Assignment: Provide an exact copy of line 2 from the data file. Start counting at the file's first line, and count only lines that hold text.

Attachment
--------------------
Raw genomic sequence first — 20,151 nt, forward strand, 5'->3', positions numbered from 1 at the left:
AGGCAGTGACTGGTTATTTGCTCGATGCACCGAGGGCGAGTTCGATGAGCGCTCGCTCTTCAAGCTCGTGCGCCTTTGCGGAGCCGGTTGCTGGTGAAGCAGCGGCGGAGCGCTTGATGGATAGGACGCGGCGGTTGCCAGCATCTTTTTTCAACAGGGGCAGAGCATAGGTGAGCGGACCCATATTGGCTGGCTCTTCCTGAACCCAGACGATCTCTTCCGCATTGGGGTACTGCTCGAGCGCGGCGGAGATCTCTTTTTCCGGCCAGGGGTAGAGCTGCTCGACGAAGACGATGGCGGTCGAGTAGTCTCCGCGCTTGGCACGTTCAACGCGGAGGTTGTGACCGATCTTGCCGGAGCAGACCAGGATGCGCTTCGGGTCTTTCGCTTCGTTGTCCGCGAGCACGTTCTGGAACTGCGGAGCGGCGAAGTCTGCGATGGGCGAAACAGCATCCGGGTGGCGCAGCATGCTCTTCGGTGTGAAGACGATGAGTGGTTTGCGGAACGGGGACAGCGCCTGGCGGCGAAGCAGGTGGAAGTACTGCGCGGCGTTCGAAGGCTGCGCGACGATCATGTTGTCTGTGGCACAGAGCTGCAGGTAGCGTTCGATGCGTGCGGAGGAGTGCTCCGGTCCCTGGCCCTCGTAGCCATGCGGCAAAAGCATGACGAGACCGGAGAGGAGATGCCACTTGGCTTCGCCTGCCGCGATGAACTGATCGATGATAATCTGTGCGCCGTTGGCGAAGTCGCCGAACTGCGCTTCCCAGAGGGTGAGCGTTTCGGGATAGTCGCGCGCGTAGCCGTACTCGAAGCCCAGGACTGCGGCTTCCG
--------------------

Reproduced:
AGGCAGTGACTGGTTATTTGCTCGATGCACCGAGGGCGAGTTCGATGAGCGCTCGCTCTTCAAGCTCGTGCGCCTTTGCGGAGCCGGTTGCTGGTGAAGCAGCGGCGGAGCGCTTGATGGATAGGACGCGGCGGTTGCCAGCATCTTTTTTCAACAGGGGCAGAGCATAGGTGAGCGGACCCATATTGGCTGGCTCTTCCTGAACCCAGACGATCTCTTCCGCATTGGGGTACTGCTCGAGCGCGGCGGAGATCTCTTTTTCCGGCCAGGGGTAGAGCTGCTCGACGAAGACGATGGCGGTCGAGTAGTCTCCGCGCTTGGCACGTTCAACGCGGAGGTTGTGACCGATCTTGCCGGAGCAGACCAGGATGCGCTTCGGGTCTTTCGCTTCGTTGTCCGCGAGCACGTTCTGGAACTGCGGAGCGGCGAAGTCTGCGATGGGCGAAACAGCATCCGGGTGGCGCAGCATGCTCTTCGGTGTGAAGACGATGAGTGGTTTGCGGAACGGGGACAGCGCCTGGCGGCGAAGCAGGTGGAAGTACTGCGCGGCGTTCGAAGGCTGCGCGACGATCATGTTGTCTGTGGCACAGAGCTGCAGGTAGCGTTCGATGCGTGCGGAGGAGTGCTCCGGTCCCTGGCCCTCGTAGCCATGCGGCAAAAGCATGACGAGACCGGAGAGGAGATGCCACTTGGCTTCGCCTGCCGCGATGAACTGATCGATGATAATCTGTGCGCCGTTGGCGAAGTCGCCGAACTGCGCTTCCCAGAGGGTGAGCGTTTCGGGATAGTCGCGCGCGTAGCCGTACTCGAAGCCCAGGACTGCGGCTTCCG